This year children's author Michelle Knudsen is coming out with The Dragon of Trelian.
This work of children's high fantasy represents a departure from Knudsen's previous works.
In the past she has written mainly picturebooks for younger readers, featuring topics from religious holidays, to frogs, to bugs and (my personal favorite) mold. Knudsen has even adapted a version of Raymond Briggs's classic The Snowman for Step into Reading with text (instead of the story being solely told in panels of illustrations). She has crossed genres from fantasy, to realistic fiction, to information books.
To date, her most successful book has been Library Lion. Published in 2006, this light picturebook documents the experience of a lion when he wanders into a library. Since he's not a rulebreaker, the lion is allowed to wander the library, enjoy story hour and help out around the building.
The kind and helpful lion is very child-like. It checks out all aspects of the library (including the out-dated card catalog) and throws a tantrum when story hour comes to an end. He even has traits of Lassie the dog when an emergency arises (No, nobody fall down a well).
The illustrator, Kevin Hawkes, lends very classic looking drawings (with some multicultural representation) to the mix.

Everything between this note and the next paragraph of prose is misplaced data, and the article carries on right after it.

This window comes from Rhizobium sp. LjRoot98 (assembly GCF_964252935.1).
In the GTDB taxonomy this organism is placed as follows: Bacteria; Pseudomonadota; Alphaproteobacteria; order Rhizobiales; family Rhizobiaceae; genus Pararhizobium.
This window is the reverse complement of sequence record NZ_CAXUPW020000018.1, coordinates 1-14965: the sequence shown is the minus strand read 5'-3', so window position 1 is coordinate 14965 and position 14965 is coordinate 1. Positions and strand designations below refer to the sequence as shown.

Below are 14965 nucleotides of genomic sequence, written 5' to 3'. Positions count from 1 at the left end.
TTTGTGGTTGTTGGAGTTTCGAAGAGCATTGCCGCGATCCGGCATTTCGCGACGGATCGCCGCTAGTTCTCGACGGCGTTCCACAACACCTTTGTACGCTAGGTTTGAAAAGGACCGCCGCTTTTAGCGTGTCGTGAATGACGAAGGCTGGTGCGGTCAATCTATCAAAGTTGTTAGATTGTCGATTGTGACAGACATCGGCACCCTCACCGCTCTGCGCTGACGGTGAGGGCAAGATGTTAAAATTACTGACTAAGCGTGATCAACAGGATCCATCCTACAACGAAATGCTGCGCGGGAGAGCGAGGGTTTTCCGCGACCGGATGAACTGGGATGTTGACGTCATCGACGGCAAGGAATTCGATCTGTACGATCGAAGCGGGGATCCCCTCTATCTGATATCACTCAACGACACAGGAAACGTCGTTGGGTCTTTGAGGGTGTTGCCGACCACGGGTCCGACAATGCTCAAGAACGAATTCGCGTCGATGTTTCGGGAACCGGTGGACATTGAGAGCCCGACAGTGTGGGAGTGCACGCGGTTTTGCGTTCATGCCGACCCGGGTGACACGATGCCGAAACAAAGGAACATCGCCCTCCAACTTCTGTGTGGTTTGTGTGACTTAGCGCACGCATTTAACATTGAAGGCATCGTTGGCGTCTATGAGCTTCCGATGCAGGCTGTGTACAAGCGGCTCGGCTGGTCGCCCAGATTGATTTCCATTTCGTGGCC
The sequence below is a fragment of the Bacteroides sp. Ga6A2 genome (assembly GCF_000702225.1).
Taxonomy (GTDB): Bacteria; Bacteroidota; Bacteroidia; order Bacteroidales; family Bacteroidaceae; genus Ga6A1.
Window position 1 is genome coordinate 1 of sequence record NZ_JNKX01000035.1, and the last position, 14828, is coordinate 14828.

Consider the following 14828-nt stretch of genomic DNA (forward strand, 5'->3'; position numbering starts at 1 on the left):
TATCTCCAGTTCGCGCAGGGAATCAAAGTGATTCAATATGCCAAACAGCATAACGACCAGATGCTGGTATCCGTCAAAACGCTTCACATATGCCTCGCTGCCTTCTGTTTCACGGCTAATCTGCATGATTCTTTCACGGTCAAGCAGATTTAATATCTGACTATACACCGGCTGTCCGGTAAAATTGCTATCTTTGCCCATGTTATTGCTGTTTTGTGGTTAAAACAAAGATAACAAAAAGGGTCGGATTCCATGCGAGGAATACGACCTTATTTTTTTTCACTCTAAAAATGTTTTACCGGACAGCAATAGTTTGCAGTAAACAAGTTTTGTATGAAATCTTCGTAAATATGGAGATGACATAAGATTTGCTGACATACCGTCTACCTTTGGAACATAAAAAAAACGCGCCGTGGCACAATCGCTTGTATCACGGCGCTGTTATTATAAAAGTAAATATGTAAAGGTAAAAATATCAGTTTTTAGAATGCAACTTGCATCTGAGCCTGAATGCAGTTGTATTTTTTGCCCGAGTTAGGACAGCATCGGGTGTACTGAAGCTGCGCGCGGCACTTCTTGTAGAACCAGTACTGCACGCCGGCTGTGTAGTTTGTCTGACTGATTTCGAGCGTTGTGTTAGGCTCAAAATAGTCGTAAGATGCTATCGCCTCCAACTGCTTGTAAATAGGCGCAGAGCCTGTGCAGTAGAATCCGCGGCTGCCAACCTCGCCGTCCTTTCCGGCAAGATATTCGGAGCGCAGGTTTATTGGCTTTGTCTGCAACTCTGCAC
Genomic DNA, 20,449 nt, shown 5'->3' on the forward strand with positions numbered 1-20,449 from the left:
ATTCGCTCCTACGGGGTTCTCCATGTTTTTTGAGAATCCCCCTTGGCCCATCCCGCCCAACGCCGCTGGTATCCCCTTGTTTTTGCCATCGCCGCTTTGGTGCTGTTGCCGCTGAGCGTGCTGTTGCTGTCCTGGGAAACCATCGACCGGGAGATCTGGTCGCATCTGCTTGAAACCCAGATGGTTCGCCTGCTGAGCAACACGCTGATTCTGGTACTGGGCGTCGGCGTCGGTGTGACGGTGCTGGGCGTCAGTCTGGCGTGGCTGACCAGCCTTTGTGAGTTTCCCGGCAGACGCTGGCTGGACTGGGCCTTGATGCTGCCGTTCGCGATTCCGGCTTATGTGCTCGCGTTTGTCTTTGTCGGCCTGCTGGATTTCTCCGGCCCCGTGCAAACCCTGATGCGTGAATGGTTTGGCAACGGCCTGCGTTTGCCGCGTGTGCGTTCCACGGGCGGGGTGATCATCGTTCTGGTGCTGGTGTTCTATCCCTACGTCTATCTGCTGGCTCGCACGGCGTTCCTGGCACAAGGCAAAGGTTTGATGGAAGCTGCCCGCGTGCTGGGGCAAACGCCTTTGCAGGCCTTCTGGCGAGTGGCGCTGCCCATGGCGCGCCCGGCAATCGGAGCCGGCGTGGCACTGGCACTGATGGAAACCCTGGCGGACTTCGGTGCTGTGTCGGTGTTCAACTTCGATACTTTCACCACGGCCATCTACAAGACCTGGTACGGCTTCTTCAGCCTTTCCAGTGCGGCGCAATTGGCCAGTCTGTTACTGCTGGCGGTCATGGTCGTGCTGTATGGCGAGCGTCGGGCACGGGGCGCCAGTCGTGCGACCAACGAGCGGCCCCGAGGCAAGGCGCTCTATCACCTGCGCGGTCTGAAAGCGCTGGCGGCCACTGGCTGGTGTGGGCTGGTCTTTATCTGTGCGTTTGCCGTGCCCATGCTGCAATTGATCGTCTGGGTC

My one over all complaint (despite the fact that it contributes to the old school feel of the book) is the treatment of the librarians. They have that stereotypical frumpy, past-their-prime, nerdy vibes to them. Tres un-chic.
With a Chris Van Allsburg Jumanji feel, this book could prompt students to reexamine the ordinary space of a library, and create illustrations of various creatures in the building and play with a lot of fun "What if..." scenarios. Since Library Lion does address some of the common rules in libraries across the country, a teacher could share this story before a class's first trip to the public library or even a school's media center. For students who have already spent a great deal of time in libraries, a teacher or parent could urge them to compare their school or hometown library to the one depicted in the book.
In general, this book lends itself to discussion of rules and what to do in emergencies.
Among my favorite quotes were "One day, a lion came to the library."
"But there's a lion!" said Mr. McBee. "In the library!"
"Is he breaking any rules?" asked Miss Merriweather. She was very particular about rule breaking.
"Well, no," said Mr. McBee. "Not really."
"Then leave him be."
"If he promises to be quiet, can [the lion] come back for story hour tomorrow?"